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Eliminate the Status Quo Find your Blue Ocean

Automation concepts and solutions for IT operations

BMC Bladelogic vs. IPsoft IPCenter vs. arago AutoPilot

INSIGHTS Paper Analyst: Rene Buest November 07, 2013


Executive Summary
Companies are attempting to reduce IT costs while simultaneously increasing efficiency and productivity by standardizing their IT environments with virtualization technologies and Cloud Computing. However, in most cases, companies overlook the fact that standardization alone is no longer enough to achieve these objectives. The main reasons for productivity losses lie in the IT operation itself, where human error during routine tasks lead to further errors due to inattentiveness or work overload and time pressure. The introduction of customized automation solutions, which are managed and controlled by intelligent expert systems, unburden employees and prevent errors. Furthermore, on average, over half of all IT activities are invested in the manual processing of routine tasks. These include the administration of applications, systems and the infrastructure. What concepts currently exist in the large market for automation technologies? What impact do modern solutions have on companies and which could potentially lead to a paradigm shift? This paper answers these questions and introduces a selection of three providers. Not all providers on the market can be taken into account due to their extensive number. Besides large providers such as CA, HP, IBM and Automic there are also a large number of small providers, such as NetIQ or Kaseya. Instead, this paper focuses on three providers whose solutions print media suggests offer huge potential. These include the BMC Bladelogic Automation Suite, the IPsoft IPCenter and the arago AutoPilot.


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1 2 2.1 2.2 Introduction The market for IT automation The importance of modern IT automation solutions Market differentiation 4 5 5 6 6 7 7 7 8 8 9 10 10 11 12 13 14 15 15 15 16 16 16 16 17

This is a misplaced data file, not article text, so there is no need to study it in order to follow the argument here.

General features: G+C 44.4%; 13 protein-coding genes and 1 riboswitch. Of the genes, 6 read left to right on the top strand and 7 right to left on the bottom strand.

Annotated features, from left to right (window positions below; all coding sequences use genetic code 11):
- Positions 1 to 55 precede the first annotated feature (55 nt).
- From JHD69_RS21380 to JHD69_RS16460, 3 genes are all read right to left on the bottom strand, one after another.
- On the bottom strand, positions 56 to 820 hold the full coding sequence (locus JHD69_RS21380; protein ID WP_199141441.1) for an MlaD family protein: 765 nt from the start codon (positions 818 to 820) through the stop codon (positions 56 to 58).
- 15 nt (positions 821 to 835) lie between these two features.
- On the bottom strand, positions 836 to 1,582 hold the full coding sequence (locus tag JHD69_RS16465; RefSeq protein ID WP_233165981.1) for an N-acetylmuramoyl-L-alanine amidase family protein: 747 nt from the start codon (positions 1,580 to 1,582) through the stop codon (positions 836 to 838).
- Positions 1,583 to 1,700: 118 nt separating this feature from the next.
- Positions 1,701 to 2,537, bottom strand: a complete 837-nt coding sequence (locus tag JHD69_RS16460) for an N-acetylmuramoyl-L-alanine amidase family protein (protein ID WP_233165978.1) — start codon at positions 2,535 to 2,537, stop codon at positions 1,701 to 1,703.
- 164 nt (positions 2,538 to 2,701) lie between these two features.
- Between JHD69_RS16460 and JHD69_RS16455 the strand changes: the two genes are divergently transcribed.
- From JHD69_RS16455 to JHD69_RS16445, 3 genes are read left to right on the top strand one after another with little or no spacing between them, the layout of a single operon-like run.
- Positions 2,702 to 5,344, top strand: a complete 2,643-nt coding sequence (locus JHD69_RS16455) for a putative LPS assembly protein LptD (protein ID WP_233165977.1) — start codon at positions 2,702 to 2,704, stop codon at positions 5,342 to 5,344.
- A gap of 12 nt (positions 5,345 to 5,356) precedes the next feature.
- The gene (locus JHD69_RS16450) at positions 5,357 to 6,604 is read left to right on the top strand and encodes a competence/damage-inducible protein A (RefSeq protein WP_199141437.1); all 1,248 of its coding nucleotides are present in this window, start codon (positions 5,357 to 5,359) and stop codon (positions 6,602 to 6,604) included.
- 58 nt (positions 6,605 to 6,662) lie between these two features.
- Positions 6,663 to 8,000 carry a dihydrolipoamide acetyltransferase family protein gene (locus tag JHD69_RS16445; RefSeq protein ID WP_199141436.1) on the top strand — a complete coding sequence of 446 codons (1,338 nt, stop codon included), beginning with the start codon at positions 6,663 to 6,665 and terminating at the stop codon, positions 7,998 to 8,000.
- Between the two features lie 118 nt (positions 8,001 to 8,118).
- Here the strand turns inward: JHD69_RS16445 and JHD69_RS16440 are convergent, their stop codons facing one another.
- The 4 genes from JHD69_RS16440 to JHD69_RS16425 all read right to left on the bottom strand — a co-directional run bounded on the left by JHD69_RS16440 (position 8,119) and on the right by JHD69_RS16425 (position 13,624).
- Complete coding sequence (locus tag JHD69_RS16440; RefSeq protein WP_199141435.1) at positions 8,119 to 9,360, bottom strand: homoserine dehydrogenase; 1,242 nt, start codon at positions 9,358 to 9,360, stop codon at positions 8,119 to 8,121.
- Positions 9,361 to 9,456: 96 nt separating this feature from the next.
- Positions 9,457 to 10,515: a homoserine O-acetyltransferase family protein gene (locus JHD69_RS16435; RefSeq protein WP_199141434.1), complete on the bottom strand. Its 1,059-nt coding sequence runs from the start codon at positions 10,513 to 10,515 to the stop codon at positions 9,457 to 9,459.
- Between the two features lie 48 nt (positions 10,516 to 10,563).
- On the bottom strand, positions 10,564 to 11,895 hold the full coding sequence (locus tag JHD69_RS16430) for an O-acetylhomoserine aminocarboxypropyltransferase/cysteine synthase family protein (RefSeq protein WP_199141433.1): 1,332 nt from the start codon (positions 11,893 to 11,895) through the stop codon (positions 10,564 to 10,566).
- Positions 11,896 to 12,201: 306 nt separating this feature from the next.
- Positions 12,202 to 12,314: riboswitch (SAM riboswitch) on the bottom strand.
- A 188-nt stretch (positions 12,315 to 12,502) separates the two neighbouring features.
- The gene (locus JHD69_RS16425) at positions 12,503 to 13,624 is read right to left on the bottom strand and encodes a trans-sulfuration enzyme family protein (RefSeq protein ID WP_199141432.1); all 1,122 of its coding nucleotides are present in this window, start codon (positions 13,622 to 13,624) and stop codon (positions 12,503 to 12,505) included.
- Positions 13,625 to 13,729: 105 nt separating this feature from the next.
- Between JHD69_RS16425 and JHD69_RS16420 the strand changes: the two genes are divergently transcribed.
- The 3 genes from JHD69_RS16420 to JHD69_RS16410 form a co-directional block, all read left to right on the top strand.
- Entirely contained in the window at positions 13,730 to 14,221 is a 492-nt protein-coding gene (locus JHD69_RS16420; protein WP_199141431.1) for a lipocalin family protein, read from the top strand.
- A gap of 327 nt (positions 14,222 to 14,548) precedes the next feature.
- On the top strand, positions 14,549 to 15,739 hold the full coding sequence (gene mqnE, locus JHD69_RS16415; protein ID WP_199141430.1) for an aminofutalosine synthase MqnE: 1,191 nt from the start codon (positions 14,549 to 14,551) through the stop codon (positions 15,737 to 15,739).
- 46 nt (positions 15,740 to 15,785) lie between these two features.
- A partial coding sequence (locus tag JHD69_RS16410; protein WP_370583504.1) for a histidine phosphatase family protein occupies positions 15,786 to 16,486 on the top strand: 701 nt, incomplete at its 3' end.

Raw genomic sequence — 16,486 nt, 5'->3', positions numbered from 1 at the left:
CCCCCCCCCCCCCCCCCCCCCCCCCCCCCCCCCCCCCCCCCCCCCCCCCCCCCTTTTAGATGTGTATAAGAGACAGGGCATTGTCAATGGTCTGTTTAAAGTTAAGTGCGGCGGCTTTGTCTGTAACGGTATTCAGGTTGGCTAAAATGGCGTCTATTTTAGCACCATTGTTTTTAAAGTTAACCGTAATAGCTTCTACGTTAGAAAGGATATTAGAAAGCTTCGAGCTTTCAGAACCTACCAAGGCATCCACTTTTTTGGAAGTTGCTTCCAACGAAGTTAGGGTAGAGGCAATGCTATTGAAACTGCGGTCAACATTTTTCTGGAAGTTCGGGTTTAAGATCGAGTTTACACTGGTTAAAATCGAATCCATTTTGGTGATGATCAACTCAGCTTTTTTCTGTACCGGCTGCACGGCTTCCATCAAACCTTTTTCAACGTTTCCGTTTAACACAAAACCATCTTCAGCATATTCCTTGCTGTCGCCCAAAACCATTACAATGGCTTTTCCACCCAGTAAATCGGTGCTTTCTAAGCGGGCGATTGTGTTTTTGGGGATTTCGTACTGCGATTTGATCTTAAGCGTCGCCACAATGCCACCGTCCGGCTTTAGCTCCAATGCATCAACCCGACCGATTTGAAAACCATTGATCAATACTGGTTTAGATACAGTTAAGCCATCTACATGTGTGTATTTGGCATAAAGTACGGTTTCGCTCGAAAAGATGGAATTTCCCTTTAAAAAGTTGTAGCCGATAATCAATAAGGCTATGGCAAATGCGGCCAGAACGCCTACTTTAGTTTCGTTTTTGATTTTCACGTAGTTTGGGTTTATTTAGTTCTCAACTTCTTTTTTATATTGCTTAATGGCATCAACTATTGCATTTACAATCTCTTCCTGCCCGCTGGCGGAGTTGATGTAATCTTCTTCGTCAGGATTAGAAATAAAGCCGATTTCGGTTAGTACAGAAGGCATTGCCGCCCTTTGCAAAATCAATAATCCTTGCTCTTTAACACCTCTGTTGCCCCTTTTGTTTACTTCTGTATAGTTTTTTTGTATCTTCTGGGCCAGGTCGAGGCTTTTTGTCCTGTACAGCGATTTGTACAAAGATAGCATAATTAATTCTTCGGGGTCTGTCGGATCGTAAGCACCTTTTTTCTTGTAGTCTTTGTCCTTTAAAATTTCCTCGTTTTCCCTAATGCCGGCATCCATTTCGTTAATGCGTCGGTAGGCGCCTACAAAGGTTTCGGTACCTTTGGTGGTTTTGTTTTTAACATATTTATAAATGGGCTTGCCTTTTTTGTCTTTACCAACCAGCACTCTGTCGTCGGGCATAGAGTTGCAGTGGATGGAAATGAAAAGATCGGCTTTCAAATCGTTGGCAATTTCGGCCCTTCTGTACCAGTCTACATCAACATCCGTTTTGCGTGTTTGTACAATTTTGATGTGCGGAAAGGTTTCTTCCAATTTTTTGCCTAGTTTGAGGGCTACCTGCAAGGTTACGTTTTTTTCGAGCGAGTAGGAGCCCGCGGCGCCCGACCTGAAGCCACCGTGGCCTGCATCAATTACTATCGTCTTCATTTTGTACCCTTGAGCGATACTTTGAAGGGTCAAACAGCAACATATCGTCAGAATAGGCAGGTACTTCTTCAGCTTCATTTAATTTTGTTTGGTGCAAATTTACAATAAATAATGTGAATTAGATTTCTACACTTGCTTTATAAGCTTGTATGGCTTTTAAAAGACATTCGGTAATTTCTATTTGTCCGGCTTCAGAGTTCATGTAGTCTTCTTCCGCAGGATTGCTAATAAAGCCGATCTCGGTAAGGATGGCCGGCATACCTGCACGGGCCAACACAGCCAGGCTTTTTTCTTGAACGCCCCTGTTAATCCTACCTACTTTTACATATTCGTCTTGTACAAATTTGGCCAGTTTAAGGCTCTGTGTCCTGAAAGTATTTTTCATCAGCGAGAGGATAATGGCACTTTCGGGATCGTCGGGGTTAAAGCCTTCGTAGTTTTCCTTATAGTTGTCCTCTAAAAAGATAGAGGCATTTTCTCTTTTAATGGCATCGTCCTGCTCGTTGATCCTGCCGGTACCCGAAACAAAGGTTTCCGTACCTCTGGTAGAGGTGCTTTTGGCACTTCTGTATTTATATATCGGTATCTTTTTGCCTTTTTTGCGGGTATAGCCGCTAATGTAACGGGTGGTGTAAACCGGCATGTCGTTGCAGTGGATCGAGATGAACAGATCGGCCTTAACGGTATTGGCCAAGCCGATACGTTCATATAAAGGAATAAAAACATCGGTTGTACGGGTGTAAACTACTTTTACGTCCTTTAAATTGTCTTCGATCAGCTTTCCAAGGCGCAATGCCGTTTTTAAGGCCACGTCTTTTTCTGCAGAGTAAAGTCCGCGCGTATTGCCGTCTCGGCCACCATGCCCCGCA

2.2.1 Orchestration 2.2.2 Capacity management 2.2.3 Service assurance 2.2.4 Data center management 2.2.5 Runbook automation 2.2.6 Autonomic automation 3 4 4.1 4.2 4.3 5 5.1 5.2 5.3 6 6.1 6.2 6.3 6.4 6.5 Disruptive influences in the IT operation Automation solutions in focus BMC Bladelogic Automation Suite IPsoft IPCenter V3 arago AutoPilot Recommendations for management IPsoft IPCenter BMC Bladelogic Automation Suite arago AutoPilot Outlook IT automation takes center stage for digital companies Virtualization and Cloud Computing are not possible without automation Automation is the central pillar for big data Self-service will become established throughout the entire company No future automation solution will be able to exist without predictive analytics


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The market for IT operations management is constantly growing. Current figures provided by Gartner1 show total expenditure of 18 billion US dollars in 2012. This relates to growth of 4.8 percent over 2011, when 17 billion US dollars was invested in this market. As is usually the case for emerging technologies, there is a section which has not yet realized its potential or has not yet become familiar with the technologies, and a section that has already successfully implemented specific applications. One thing remains clear: automation technologies offer huge potential to optimize IT processes and are indispensable in modern IT infrastructures equipped with virtualization technologies and Cloud services. It is especially true that in IT operations, a lot of the IT employees' time is spent completing everyday routine tasks, such as processing numerous support tickets. Depending on the level of efficiency, these activities have a direct impact on performance and the costs of IT. However, it must be remembered that these tasks in no way add value to the corporate purpose; rather they only ensure that the current status and operation is maintained. The development of corporate IT is therefore not possible, or is only possible to a negligible extent, as capital and personnel are tied to the IT operation. This means that both factors are lacking for the planning and implementation of projects that are required in the future and which will ensure the company's capacity for innovation in the long-term. This is where automation technologies can create freedom and relieve IT employees in the everyday business of the IT operation. This relief can be provided wherever manual processes can be automated. This includes the generation of new users, the automatic roll-out of entire Cloud infrastructures or the operation of network infrastructure. Besides cost savings, this also optimizes the efficiency of the IT operation by minimizing human error rates and by applying the knowledge of normally tied-down employees to other strategic issues. Automation technologies provide a number of benefits to CIOs in ensuring that corporate IT adds more value to the company in the future. Various concepts exist which can be used to complete various tasks within the IT operation.


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The market for IT automation